KK conceived of the study, participated in the study design, and drafted the
manuscript. ACSC performed the study and statistical analysis. HYK collected
the data and participated in its design and coordination. AYYC participated
in the study design and coordination. KC supervised the study and helped
to draft the manuscript. All authors read and approved the final manuscript.
Ethics approval and consent to participate
This study was approved by the Institutional Review Board of the University of
Hong Kong/Hospital Authority Hong Kong West Cluster (HKU/HA HKW IRB)IRB
Reference Number: UW 17-136. Written informed consent was obtained from all
participants and/or their legal guardian.
Consent for publication
Not applicable.
Competing interests
The authors declare that they have no competing interests.
Springer Nature remains neutral with regard to jurisdictional claims in published
maps and institutional affiliations.
Author details
Department of Orthopaedics and Traumatology, Li Ka Shing Faculty of
Medicine, The University of Hong Kong, Pokfulam, Hong Kong.
of Physiotherapy, Duchess of Kent Childrens Hospital, Sandy Bay, Hong
Received: 22 June 2017 Accepted: 30 August 2017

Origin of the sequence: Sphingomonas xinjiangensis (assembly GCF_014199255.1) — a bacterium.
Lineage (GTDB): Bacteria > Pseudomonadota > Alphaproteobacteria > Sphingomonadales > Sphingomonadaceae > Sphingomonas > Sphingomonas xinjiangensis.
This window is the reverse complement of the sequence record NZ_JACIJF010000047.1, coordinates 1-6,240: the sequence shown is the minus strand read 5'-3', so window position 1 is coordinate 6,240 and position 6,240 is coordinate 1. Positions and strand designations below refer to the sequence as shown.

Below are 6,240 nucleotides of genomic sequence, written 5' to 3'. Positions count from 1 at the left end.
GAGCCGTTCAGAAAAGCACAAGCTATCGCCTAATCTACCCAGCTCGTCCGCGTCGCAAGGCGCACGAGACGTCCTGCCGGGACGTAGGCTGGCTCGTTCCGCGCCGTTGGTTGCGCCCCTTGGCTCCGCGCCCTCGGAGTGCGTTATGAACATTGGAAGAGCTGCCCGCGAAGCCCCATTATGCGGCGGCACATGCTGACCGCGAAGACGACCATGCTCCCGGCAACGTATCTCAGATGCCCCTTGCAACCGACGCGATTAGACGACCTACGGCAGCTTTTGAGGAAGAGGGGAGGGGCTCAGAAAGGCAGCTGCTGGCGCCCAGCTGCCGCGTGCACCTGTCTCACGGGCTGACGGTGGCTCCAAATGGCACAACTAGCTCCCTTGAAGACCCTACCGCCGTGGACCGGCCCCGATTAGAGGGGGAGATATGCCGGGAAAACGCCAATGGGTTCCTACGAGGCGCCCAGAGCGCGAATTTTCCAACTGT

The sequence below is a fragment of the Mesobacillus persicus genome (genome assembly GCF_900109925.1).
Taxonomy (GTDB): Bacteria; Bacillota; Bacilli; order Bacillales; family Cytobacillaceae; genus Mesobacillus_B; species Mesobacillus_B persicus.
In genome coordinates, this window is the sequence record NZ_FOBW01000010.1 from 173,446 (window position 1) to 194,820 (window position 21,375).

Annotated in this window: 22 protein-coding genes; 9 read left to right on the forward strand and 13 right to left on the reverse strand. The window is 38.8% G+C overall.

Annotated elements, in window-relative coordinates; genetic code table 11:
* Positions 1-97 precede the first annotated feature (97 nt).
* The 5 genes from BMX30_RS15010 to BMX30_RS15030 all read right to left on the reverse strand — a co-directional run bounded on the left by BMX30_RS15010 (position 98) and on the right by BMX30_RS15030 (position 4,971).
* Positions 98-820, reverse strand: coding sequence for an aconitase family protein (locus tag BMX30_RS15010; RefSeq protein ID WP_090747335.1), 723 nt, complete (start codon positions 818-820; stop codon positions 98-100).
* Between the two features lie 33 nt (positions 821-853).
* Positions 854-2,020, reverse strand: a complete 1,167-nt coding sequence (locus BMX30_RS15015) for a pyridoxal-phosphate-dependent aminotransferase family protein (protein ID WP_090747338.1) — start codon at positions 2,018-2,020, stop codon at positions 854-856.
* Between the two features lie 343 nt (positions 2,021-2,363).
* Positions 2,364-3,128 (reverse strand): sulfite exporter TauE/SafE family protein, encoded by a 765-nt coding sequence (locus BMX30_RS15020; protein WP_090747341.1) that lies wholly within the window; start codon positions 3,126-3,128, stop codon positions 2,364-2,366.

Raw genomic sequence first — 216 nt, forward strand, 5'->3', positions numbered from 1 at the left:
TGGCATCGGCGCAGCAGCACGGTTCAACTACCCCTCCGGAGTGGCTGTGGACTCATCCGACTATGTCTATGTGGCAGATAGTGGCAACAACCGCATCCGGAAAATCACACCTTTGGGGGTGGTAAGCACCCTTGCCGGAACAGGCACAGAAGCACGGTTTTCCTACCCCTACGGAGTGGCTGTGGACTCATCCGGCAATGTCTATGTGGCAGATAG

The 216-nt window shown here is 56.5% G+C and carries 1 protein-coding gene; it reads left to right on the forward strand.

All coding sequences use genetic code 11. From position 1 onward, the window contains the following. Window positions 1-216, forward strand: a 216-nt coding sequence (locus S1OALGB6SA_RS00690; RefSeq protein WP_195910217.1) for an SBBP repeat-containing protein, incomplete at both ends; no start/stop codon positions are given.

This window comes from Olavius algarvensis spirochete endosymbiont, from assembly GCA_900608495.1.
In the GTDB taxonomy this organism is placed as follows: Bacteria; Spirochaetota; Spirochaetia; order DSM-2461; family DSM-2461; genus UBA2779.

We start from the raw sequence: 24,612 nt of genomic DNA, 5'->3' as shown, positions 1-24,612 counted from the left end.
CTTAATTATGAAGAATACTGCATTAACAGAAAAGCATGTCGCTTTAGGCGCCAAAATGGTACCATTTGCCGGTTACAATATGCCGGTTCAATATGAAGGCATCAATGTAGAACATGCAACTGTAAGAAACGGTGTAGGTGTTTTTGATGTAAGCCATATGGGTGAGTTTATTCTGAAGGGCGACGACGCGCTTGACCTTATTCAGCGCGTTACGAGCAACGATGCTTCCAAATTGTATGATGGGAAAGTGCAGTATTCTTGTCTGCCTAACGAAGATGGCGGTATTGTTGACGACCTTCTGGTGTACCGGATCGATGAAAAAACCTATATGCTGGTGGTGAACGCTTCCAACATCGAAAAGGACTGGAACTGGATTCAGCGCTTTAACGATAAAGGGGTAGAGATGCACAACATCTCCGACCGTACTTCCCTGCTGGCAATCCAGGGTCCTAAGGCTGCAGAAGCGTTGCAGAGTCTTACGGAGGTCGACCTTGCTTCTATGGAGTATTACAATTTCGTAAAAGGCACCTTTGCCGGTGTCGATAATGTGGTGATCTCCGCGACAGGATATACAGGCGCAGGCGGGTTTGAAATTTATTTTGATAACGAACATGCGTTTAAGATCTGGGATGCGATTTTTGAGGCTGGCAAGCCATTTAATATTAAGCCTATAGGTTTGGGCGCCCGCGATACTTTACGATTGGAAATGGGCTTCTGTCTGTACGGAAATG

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Kwan et al. Scoliosis and Spinal Disorders (2017) 12:32 Page 7 of 7
... Tarptautinės skoliozės ortopedinio ir reabilitacinio gy- dymo asociacija (SOSORT) rekomenduoja skoliozės specifinę kineziterapiją kaip gydymo metodą taikyti atskirai, kartu su koreguojamaisiais įtvarais arba pooperaciniu laikotarpiu [9]. Konservatyvusis gydymas fiziniais pratimais apima įvairius metodus arba skirtingų metodų taikymą kartu. ...
... Vienas iš plačiausiai naudojamų ir daugiausiai mokslinių įrodymų turintis specifinės kineziterapijos metodas yra Schroth metodika [10]. Šį metodą sudaro trijų dimensijų gydymo principai, susidedantys iš korekcinių padėčių bei pratimų, stabilizacijos ir tinkamo kvėpavimo [9]. Taikant Schroth metodą, siekiama pacientus išmokyti korekcinių padėčių, kurias būtų galima taikyti kasdieniame gyvenime [6]. ...
... Analizuojant rezultatus tarp eksperimentinės ir kontrolinės grupių, 6 tyrimuose, kurių tiriamųjų Cobb kampo laipsnis yra 10 0 -45 0 , buvo gautas statistiškai reikšmingas gyvenimo kokybės rezultato padidėjimas eksperimentinėje grupėje. Du į sisteminę literatūros apžvalgą įtraukti straipsniai [9,13] vertino Schroth metodikos efektyvumą gyvenimo kokybei, kartu dėvint ortopedinį įtvarą. Y. Kwan Hong ir kt. ...